I’m Sorry, But Jennifer Lawrence’s New Dior Ad Is a Photoshop Fail

You can stop reading now if you think this is going to be a rant about how models/actresses who work in the fashion industry shouldn’t have their images Photoshopped. It’s not. Because (breaking news!) this is the fashion industry, and it is what they do, and I will never cease to be amazed when people act surprised and outraged when a photo in a magazine is Photoshopped in a way that they consider “unnecessary.” So that’s all I’m going to say on that topic.

What I would like to say, however, about the new Dior campaign featuring actress Jennifer Lawrence, which came out late last week (and which everyone is inexplicably raving about), is that someone may have gone a tad too far in the shrinking department and veered into Photoshop Fail territory, at least as far as human-like proportions are concerned. Because look at the photo: Is it just me, or does the person staring back at you more closely resemble a pre-pubescent 12-year-old boy than the strong, broad-shouldered, post-pubscent Jennifer Lawrence we know in movies like Silver Linings Playbook and The Hunger Games? (And also, Winter’s Bone. Ever see that one? Sooooo good. It was streaming on Netflix for forever, but appears to be gone now, so you snooze, you lose.)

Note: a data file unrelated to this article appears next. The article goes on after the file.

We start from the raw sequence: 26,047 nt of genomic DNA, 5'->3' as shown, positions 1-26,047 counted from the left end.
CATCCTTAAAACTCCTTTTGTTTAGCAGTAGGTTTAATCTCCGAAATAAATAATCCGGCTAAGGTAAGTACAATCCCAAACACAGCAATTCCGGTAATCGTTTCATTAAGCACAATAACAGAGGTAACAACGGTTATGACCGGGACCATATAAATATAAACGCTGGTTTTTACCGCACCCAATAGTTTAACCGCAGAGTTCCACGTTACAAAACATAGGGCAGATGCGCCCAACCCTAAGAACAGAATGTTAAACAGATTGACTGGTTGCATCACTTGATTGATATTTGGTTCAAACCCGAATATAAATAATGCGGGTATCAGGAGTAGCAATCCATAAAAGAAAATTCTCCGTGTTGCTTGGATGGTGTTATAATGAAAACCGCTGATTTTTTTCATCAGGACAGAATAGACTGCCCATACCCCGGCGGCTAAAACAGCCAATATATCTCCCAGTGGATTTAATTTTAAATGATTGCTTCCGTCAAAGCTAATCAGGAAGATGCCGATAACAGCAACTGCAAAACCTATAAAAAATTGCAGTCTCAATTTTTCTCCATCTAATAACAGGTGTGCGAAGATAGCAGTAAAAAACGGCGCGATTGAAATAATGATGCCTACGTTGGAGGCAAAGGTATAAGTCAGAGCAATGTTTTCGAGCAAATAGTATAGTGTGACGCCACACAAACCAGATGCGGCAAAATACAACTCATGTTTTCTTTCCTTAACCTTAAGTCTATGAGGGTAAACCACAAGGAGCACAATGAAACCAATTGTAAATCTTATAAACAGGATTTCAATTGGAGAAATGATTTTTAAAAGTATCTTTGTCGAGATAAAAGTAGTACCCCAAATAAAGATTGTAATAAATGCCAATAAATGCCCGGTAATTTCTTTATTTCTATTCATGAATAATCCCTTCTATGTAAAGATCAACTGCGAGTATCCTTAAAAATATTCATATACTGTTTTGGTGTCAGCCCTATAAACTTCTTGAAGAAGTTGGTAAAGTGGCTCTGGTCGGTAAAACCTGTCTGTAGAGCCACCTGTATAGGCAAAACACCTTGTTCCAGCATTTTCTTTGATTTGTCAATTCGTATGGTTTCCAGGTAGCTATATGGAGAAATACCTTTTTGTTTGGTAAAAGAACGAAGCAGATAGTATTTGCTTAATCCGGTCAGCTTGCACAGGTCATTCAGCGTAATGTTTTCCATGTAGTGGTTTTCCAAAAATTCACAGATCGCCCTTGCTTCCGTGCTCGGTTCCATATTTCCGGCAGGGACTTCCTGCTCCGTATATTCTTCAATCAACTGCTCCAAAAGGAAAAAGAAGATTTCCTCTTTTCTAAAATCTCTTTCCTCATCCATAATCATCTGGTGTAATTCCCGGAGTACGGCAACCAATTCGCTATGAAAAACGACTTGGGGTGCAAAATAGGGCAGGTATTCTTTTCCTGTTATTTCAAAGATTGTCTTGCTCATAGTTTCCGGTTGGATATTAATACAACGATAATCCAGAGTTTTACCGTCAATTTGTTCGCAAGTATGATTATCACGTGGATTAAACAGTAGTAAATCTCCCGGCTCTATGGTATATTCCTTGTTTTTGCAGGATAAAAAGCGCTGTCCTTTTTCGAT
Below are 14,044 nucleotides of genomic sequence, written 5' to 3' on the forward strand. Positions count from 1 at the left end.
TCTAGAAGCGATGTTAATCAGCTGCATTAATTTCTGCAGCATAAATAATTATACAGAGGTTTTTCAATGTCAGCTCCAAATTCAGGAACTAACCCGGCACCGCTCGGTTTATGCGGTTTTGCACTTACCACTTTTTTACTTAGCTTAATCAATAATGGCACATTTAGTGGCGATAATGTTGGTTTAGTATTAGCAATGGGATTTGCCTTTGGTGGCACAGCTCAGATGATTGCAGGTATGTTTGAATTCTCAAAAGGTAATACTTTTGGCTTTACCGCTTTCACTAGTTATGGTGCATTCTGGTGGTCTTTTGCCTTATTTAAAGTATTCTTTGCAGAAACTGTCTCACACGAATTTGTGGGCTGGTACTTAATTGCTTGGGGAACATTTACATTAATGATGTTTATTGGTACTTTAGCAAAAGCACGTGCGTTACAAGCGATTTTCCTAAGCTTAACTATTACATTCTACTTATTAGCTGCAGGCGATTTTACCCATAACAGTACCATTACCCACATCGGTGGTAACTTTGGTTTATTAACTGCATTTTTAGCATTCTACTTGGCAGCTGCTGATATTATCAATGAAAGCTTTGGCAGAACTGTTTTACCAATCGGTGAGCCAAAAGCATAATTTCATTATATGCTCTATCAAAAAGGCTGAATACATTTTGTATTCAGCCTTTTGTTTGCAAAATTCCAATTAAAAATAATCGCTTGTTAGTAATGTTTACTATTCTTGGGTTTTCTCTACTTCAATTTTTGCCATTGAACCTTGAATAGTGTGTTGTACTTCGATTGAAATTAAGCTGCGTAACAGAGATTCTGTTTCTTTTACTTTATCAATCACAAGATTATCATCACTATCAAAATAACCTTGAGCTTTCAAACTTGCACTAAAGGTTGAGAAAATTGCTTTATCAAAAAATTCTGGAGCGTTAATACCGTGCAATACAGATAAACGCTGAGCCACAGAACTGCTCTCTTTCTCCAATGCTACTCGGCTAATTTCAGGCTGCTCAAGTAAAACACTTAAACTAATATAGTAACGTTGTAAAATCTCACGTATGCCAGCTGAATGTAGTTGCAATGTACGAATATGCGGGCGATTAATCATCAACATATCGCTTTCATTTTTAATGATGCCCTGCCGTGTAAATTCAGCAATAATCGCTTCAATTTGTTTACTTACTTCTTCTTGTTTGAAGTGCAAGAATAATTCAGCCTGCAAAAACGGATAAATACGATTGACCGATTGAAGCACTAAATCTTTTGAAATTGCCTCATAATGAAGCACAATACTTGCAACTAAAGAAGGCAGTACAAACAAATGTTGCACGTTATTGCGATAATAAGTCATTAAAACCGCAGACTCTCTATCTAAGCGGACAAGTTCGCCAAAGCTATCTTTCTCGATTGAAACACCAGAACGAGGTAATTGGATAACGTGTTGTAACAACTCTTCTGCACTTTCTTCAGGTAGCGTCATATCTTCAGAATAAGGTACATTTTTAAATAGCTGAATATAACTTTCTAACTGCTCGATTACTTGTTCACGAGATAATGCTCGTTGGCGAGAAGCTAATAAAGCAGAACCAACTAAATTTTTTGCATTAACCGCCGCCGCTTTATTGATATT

Besides the fact that I didn’t immediately recognize her when I first looked at the photo, areas of particular note include her far-too-narrow shoulders (which look weirdly uneven to me, by the way), and her head, which wasn’t shrunken down nearly enough to match her now-slimmer shoulders, giving her a definite bobble-head quality. I’ll let you form your own opinion about those cheekbones, but here’s the basic lesson here: When shrinking, shrink everywhere.

And in case you’re wondering, JLaw doesn’t much care when people futz with her body in post-production. Of her last Dior campaign, she told Access Hollywood, “That doesn’t look like me at all! I love Photoshop more than anything in the world…Of course it’s Photoshop. People don’t look like that.” I imagine a similar sentiment would apply here.

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